Developmental dyscalculia is a difficulty in learning mathematics which is thought to affect 3-6% of the population and may be due, at least in part, to a dysfunction of areas of the brain that represent numerical information.
Our laboratory has been investigating the organization of the number sense, and the role of the intraparietal sulcus in calculation in normal subjects. For a more complete description of all of our numerical cognition research, see the numbers page.We postulate that the circuits that are seen as active during arithmetic in normal subjects, particularly the intraparietal sulcus, may be partially deficient or disconnected in patients with dyscalculia. We have documented this hypothesis in several cases of adult acalculia (acquired deficits of calculation in adult patients following a brain insult). We are now beginning to see evidence that a similar explanation may hold, in a developmental context, for children with developmental dyscalculia.
Two recent reviews of our approach are available, one in English, the other in French:
Nicolas Molko conducted work in our laboratory with Turner's syndrome (45X), a genetic syndrome associated with dyscalculia, finding that adult Turner's syndrome women showed both anatomical and functional abnormalities in the parietal sulcus.
In collaboration with Ann Streissguth’s team in Seattle, we have also shown that foetal alcohol syndrome (exposure of the foetus to alcohol during pregnancy) is often accompanied by striking deficits of number processing.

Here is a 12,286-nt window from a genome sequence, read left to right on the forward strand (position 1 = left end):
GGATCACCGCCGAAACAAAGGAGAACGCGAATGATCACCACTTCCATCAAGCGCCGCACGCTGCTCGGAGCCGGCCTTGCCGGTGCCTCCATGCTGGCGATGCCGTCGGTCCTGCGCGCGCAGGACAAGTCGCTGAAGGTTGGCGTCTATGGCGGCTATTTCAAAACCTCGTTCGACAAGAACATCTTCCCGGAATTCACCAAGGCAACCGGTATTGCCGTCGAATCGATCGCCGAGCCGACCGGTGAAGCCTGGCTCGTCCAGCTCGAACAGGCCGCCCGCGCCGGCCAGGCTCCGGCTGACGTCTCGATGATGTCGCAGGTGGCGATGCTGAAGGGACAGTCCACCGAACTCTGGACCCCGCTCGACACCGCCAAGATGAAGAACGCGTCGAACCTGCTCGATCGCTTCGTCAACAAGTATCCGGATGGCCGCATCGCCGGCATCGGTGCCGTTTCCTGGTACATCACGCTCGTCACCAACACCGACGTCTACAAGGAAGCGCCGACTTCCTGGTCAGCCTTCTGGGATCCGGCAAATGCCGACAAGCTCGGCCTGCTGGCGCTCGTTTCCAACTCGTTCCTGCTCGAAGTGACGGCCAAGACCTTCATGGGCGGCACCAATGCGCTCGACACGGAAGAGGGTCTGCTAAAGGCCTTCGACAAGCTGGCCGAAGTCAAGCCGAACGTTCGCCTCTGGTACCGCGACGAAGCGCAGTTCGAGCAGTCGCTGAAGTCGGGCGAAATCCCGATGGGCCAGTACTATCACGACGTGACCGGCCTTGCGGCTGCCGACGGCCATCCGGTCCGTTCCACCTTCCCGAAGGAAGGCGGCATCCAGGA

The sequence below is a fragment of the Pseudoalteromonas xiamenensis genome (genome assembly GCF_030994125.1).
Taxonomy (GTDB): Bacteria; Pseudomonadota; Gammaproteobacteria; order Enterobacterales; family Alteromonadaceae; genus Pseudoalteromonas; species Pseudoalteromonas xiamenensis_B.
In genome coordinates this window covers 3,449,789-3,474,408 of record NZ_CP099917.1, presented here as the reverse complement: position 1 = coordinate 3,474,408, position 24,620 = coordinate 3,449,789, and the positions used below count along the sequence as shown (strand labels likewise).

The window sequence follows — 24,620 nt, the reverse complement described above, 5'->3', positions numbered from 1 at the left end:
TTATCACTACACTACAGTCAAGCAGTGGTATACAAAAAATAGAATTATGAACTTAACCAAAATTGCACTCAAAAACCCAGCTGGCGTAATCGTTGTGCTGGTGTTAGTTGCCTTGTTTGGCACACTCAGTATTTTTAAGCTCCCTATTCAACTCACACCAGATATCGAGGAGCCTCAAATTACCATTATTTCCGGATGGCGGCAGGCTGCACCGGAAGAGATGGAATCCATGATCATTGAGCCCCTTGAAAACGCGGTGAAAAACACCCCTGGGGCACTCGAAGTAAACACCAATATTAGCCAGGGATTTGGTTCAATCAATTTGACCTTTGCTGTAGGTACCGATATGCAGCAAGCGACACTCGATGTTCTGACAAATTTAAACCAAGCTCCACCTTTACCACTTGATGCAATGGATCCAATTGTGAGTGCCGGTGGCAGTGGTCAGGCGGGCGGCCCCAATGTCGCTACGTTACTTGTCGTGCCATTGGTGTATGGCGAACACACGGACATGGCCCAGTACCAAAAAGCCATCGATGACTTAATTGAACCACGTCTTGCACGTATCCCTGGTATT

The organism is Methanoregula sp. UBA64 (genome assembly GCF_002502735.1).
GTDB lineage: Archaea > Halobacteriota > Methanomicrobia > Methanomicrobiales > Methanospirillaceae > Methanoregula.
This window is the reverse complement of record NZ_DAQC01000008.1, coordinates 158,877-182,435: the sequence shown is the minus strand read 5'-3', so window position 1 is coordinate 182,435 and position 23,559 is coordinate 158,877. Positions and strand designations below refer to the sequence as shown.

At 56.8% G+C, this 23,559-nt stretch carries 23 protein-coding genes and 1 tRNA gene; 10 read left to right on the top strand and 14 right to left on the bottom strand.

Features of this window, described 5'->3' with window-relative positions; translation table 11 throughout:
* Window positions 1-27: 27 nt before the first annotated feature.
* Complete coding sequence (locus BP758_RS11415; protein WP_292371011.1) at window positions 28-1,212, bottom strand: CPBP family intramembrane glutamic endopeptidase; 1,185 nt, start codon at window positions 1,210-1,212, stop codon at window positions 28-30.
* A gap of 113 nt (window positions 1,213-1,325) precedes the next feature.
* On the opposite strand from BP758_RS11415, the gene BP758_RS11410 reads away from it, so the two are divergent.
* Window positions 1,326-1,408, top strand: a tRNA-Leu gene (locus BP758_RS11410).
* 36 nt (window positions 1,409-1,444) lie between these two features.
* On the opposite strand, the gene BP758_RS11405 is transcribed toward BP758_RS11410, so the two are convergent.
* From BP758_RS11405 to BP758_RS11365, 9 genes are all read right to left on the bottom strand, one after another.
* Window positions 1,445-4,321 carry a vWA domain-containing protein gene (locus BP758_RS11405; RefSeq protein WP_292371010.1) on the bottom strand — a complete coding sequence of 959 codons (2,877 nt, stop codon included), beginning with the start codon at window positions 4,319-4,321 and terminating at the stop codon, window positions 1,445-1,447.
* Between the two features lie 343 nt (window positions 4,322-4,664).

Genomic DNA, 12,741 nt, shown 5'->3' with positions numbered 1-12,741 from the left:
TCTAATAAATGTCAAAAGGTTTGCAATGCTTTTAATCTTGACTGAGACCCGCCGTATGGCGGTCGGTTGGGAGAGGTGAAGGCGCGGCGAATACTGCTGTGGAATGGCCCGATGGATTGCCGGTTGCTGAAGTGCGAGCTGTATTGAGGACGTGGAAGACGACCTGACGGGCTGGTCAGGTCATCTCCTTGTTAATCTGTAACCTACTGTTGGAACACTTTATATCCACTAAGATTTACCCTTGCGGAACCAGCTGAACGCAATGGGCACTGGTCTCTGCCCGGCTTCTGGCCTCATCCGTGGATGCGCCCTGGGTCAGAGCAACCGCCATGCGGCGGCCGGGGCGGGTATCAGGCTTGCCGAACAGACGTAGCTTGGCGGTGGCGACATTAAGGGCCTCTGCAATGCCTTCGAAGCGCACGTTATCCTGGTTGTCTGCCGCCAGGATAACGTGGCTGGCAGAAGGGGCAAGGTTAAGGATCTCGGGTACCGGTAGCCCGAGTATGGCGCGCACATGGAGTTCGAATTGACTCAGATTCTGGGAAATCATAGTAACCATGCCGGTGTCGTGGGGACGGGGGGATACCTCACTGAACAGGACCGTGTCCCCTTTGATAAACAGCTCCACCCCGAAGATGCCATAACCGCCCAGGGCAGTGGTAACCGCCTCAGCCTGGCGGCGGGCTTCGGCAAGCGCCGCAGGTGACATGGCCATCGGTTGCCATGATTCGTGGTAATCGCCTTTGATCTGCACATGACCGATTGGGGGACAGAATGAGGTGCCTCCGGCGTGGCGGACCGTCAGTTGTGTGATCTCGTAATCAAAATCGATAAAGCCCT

Can dyscalculia be remediated ?
In our laboratory, Anna Wilson and Stanislas Dehaene have developed and are now testing a new tool for the remediation of dyscalculia,an adaptive computer game ("The Number Race") designed especially to help children practice their quantity manipulation skills and the links from quantity to Arabic numerals and number words. The software includes a multidimensional adaptive computer algorithm that can detect in which domain a child experiences difficulty, and present problems at the relevant level, difficult enough to be challenging, but easy enough to avoid discouragement.This software is free and can be downloaded here.
Parents of dyscalculic children often ask us what they can do to help their children. Unfortunately, much less is known about dyscalculia than dyslexia. Notwithstanding, research is increasing our knowledge, and awareness of dyscalculia is growing. Anna Wilson has created a website which aims to bring research-based information about dyscalculia to parents, teachers and policy makers: www.aboutdyscalculia.org. This site includes links to other websites, other resources for parents and teachers.
In addition, we have written a short guide which outlines what is known thus far, and gives links to further resources: